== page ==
Oregon saw a 70% increase in opioid overdose deaths this spring: report
According to a report published Thursday by the Oregon Health Authority, the state experienced a 70% increase in opioid-related deaths in the months of April and May 2020.
This spring saw more deaths from opioid overdose, but data is unclear as to what role the coronavirus pandemic has played in the issue.
“Until more data become available, it is premature to say how much of the spike in overdose deaths is attributable to the COVID-19 pandemic,” said Tom Jeanne, Deputy State Health Officer and Deputy State Epidemiologist at the Public Health Division. “However, the realization that we will be dealing with COVID-19 for some time, and other stressors related to jobs, school and social isolation, may increase feelings of anxiety and depression, and that can lead to a harmful level of alcohol or other drug use.”
In Q1 of 2020, health authorities saw a spike of 8% in overdose deaths in Oregon compared to Q1 of 2019.
Additionally, the OHA report mentions that “between April and May 2020 there was a 28% increase in overdose deaths, and a more than 15% increase in overdose deaths between March and April. And opioid-involved deaths accounted for almost 73% of total overdose deaths in May 2020.”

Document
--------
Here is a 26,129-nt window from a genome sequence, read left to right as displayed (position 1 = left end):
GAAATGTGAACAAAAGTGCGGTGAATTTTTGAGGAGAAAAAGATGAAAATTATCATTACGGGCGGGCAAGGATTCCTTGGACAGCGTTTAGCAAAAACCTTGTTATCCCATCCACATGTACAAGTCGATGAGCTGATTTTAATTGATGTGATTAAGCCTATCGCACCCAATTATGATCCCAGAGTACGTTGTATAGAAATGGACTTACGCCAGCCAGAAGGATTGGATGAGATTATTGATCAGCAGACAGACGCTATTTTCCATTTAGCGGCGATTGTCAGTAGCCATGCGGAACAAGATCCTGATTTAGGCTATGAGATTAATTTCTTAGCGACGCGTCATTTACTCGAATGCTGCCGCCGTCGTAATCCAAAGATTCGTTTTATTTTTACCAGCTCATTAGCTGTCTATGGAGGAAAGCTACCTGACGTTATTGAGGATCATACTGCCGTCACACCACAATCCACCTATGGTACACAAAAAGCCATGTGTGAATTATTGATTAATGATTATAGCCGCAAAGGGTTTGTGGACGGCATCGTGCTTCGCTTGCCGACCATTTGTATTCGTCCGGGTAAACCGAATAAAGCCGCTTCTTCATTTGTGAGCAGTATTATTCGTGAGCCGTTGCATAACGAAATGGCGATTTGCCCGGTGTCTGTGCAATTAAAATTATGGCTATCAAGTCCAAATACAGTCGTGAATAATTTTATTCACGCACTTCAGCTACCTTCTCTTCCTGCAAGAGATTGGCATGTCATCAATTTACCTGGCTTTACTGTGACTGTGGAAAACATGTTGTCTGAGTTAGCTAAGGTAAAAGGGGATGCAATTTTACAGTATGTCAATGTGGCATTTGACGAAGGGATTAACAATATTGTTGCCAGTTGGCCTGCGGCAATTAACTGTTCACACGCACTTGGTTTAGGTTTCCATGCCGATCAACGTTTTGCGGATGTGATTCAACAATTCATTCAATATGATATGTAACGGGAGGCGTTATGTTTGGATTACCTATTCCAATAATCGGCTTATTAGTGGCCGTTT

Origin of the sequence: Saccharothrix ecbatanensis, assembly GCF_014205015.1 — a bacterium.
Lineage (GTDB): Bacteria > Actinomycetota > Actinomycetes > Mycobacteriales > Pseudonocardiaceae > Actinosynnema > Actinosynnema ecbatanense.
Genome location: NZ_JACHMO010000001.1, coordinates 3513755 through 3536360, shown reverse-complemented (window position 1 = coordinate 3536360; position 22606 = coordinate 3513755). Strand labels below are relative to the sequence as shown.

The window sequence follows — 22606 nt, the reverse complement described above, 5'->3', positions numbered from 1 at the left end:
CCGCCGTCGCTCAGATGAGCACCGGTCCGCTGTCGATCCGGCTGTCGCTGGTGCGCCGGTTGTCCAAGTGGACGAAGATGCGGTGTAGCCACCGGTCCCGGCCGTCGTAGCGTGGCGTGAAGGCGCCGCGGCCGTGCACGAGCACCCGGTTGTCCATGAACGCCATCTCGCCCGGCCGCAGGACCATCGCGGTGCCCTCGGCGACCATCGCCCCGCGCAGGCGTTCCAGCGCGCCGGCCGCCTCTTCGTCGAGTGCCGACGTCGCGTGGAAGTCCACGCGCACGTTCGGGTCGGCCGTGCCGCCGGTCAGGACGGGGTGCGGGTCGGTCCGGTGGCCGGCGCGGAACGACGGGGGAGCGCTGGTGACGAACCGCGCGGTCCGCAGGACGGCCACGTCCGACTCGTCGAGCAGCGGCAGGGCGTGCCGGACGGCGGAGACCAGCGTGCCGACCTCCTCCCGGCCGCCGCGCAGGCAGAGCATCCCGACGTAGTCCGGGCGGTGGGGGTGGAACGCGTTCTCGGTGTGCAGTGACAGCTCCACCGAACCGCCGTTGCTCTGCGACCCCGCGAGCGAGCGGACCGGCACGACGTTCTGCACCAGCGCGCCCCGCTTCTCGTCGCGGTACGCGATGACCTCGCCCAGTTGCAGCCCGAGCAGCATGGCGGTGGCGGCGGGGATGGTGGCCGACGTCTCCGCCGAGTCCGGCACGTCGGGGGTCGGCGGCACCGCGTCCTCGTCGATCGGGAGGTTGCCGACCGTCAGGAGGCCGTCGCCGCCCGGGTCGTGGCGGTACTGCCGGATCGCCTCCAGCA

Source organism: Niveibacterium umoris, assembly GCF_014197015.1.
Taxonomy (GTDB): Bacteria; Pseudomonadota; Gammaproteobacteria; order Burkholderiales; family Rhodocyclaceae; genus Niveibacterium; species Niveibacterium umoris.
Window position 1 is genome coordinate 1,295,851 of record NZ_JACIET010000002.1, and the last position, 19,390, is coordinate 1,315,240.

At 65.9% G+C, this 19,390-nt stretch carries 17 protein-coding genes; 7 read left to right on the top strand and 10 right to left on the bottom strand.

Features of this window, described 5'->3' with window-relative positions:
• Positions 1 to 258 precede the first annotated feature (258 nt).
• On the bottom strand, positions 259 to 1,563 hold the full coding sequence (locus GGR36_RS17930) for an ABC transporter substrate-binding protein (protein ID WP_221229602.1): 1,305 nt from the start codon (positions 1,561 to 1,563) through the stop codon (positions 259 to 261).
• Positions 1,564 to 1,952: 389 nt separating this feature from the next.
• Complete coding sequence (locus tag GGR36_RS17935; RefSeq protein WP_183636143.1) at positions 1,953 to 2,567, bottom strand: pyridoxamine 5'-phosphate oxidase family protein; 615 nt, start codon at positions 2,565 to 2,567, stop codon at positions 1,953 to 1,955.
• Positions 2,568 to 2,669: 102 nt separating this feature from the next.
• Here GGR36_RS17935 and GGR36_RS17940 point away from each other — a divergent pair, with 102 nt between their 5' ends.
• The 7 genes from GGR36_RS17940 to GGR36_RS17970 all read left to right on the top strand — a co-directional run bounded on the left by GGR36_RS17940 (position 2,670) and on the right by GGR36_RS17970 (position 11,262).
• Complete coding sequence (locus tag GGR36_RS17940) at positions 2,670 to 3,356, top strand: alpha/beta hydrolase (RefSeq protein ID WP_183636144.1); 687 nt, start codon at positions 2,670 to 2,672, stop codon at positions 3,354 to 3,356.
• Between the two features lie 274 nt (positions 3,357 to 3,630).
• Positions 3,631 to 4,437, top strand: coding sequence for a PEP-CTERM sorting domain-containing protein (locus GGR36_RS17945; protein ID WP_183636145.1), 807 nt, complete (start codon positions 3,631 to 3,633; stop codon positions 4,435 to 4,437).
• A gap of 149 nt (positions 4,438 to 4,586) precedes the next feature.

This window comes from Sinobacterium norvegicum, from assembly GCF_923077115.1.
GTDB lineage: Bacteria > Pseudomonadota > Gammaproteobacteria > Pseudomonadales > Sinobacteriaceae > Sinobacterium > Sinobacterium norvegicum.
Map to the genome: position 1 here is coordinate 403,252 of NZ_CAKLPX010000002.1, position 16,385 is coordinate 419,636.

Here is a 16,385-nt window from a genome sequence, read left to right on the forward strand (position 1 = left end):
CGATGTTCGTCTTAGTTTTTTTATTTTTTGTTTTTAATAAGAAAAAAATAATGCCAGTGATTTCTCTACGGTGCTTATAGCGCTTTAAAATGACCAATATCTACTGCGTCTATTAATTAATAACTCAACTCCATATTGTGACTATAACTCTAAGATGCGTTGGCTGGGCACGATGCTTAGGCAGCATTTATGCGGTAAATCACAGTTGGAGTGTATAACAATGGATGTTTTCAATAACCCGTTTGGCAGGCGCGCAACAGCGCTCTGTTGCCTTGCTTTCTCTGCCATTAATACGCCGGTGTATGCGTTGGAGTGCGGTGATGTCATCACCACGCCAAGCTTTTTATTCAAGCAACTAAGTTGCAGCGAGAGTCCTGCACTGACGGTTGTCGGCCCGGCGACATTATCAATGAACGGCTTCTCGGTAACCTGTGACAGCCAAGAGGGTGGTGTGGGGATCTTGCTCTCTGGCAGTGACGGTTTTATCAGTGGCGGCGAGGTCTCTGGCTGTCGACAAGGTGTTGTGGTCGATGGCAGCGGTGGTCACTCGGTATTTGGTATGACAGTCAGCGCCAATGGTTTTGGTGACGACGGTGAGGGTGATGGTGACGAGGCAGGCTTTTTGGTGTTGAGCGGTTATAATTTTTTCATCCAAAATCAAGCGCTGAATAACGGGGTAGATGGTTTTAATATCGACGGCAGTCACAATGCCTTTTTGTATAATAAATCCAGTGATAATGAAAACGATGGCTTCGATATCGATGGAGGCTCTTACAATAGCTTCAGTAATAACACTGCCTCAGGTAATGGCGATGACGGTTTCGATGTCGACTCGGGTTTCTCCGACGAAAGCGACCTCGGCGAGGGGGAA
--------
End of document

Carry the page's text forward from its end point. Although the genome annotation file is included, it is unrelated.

“Of opioid-involved deaths, the data show, fentanyl and heroin continue to be the drugs most frequently involved, and fentanyl-involved deaths accounted for almost 40% of total overdose deaths in May 2020,” the report continued. “The analysis also uncovered a continuing alarming trend in methamphetamine use: Methamphetamine/amphetamine-
For more information on the help available for addiction in Oregon, see the Prevention and Wellness page of the Oregon Public Health website.